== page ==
I’m sure you’ve seen the commercials. A very attractive woman wants to know who might be searching for her online. She logs onto MyLife.com and seems delighted to find that lots of people have been searching for her – old high school chums, past loves, etc., etc. She naively reacts as if this is a GOOD thing. Of course, my first thought is – STALKERS! Perhaps the image below is more realistic:
Both online and in the television ads, the people portrayed are invariably young and beautiful, and more often than not are female. It’s clear who their target demographic might be. The implication is that someone like this might be searching for you…
It’s almost as if they are trying to get desperate males to log on in the hope that someone beautiful might be searching for them. Since these services also provide search capabilities, they are enabling even more stalkers. Just what we need.
Since I’m neither desperate nor naive, I thought I could safely search for my name without getting sucked into some subscription service, or giving away too much private information. I also enjoy the anonymity of a very common name, so it would be interesting to see who they said might be searching for me.
When I entered my name and zip code, this is what came up…
Hmm, 60 people are looking for me – 40 females and 20 males. Yeah, right. Again, is this real, or is the number for the opposite sex skewed to entice me in further?
I clicked to continue further into the trap, and only got to one more screen before they started asking me for money. Once again, the thumbnail shots show attractive people, this time women and men, most likely none of whom know me from Adam.
Not surprisingly, a number of complaints have been registered against the site (also here.) Most of these are about the inability to cancel a membership once it’s started. Some are complaints about them having and giving away personal data. Here’s another complaint about the website, posted on someone’s blog, which describes one of the processes MyLife uses to capture e-mail addresses from your contacts. Finally, from the Social Meteor website comes this comment:
What do you get when you combine leading people search technology and the personal data of 50 million+ users? A REALLY, REALLY, BAD idea called mylife.com €” a rebranded version of reunion.com profiles linked to personal data from wink.com.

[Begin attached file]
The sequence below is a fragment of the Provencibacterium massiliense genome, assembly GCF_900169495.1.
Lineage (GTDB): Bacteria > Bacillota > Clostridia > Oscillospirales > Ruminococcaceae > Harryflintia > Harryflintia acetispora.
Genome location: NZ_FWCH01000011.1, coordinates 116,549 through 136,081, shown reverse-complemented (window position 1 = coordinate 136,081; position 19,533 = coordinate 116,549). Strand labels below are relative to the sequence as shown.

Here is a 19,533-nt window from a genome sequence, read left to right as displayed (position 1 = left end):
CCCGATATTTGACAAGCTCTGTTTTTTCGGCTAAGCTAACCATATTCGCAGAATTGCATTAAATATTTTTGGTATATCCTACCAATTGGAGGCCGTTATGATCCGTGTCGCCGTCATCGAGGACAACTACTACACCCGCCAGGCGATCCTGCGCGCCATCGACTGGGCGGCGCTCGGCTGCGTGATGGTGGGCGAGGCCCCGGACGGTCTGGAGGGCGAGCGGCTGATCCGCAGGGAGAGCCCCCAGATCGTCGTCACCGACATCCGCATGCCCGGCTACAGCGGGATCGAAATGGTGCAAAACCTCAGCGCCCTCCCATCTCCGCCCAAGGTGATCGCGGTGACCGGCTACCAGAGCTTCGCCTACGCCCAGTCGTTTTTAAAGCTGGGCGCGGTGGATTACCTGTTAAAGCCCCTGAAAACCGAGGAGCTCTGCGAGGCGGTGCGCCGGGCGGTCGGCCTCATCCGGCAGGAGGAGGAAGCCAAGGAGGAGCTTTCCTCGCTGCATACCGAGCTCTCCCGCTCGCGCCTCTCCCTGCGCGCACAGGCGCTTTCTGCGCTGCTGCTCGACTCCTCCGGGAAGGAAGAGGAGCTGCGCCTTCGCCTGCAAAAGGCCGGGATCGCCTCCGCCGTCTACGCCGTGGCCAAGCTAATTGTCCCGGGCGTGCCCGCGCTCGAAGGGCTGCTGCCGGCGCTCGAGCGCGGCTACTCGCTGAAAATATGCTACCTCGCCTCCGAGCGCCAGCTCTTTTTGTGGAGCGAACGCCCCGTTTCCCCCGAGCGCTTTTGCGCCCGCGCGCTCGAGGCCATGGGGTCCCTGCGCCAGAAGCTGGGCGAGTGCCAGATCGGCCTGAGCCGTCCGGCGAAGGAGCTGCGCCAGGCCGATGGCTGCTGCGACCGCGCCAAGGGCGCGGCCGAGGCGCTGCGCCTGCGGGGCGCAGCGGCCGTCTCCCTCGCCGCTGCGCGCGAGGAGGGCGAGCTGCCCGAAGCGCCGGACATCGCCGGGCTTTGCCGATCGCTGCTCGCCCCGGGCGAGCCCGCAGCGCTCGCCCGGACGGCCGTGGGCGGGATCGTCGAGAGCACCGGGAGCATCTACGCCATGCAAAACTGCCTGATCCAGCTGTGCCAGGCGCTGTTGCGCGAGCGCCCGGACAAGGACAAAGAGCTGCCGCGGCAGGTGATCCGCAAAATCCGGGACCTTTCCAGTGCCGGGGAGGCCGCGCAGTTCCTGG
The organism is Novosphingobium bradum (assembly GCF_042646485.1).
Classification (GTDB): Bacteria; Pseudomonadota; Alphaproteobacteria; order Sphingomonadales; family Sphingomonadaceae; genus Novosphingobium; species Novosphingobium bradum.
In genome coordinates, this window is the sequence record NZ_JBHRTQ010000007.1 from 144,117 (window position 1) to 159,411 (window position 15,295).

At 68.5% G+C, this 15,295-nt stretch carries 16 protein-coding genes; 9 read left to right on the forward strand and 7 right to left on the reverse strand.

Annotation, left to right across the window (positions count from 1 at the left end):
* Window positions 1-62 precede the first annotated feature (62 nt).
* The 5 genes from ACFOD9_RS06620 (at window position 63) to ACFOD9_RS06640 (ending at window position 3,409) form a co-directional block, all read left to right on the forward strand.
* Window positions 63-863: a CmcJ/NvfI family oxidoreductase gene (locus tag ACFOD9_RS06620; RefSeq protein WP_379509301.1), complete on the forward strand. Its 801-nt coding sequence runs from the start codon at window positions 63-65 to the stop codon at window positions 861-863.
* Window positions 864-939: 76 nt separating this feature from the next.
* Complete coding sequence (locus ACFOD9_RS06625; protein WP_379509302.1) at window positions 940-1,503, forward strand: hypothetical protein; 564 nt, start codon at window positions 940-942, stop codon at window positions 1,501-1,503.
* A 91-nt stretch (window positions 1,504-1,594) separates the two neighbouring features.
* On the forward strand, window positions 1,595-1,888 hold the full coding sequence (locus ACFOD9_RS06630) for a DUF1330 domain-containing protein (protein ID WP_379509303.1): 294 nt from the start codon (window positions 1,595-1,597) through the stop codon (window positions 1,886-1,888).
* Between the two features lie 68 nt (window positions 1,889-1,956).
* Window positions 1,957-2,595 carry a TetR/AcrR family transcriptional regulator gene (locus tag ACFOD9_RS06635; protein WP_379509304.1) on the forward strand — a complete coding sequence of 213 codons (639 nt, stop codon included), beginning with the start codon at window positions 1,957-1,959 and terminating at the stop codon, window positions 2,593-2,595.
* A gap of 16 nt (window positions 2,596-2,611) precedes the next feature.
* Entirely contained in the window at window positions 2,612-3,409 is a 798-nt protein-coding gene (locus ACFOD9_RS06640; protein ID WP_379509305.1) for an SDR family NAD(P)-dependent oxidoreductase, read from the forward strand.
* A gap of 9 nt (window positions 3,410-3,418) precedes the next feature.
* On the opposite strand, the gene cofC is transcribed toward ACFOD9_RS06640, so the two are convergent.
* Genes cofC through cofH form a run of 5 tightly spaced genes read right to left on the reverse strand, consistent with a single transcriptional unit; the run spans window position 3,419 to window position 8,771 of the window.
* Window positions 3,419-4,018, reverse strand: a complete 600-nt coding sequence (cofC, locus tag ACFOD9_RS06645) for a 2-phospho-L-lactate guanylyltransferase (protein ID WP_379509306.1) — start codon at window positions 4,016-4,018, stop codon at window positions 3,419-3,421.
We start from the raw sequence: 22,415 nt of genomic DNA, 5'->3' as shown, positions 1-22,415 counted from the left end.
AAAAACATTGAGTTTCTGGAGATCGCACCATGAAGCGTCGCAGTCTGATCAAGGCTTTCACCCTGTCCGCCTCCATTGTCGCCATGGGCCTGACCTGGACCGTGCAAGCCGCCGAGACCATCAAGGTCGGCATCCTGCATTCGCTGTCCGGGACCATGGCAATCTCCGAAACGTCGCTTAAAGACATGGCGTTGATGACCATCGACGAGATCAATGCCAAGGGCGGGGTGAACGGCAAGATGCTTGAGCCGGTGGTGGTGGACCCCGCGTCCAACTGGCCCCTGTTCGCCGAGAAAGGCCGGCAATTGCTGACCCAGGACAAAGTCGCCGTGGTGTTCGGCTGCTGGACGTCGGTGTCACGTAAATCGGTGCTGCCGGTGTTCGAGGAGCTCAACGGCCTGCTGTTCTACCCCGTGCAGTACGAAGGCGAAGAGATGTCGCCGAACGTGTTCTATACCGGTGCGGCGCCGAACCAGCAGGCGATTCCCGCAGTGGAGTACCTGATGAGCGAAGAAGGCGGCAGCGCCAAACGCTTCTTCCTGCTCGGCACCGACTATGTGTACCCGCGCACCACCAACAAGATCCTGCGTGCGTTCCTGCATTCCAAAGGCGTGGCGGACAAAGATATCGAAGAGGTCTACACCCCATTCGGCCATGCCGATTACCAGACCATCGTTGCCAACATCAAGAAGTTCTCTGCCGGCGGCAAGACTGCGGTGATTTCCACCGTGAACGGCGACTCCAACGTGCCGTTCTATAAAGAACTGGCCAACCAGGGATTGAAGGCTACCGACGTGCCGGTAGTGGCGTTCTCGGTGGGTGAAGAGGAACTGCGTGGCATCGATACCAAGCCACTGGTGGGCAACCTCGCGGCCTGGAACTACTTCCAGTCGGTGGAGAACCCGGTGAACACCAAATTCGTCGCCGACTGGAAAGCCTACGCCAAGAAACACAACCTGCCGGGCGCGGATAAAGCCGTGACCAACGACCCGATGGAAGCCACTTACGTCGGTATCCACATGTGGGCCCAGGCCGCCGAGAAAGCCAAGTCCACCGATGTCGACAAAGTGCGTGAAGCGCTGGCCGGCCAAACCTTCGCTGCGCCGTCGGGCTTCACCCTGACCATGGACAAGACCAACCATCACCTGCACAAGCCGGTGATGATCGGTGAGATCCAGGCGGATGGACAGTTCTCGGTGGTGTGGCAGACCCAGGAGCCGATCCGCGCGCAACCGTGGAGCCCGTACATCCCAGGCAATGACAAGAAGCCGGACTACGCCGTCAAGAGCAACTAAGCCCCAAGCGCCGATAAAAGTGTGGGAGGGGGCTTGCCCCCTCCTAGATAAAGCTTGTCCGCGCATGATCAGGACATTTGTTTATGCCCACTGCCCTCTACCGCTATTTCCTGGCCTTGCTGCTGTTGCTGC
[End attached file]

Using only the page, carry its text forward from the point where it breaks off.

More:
So, what it boils down to is this – stay away from MyLife.com (Notice that I’ve not directly linked to that site in any of these comments.)
However, MyLife isn’t alone. I was on the committee for our 30th high school reunion, and signed up for Classmates.com as a possible way of organizing our reunion. Big mistake. They went from having free accounts to having all paid services. I kept getting e-mails saying that X number of people had been looking for me. When I tried to log on to see who this might be, I would have had to sign up for a subscription to view the names. Trying to unsubscribe and remove my name from their list was useless – I still got the e-mails. Now they just automatically get sent to my spam/trash folder.
Despite the anonymity of my common name, I have a HUGE online footprint, what with this blog, my Flickr account, all my social media, and all of the web projects with which I’m involved. Someone who really knows me or something about me is going to be able to find a way to get in touch with me. However, I’m careful about what information I make available online, even on sites such as Facebook. Even so, I suffer no illusions that my personal information isn’t out there somewhere (for the right fee.) I just do what I can to minimize that impact.
That’s all anyone really can do, apart from staying offline altogether. Use some common sense and don’t give out personal information. And if an ad makes you think that an amazing number of of beautiful people are looking for you, beware.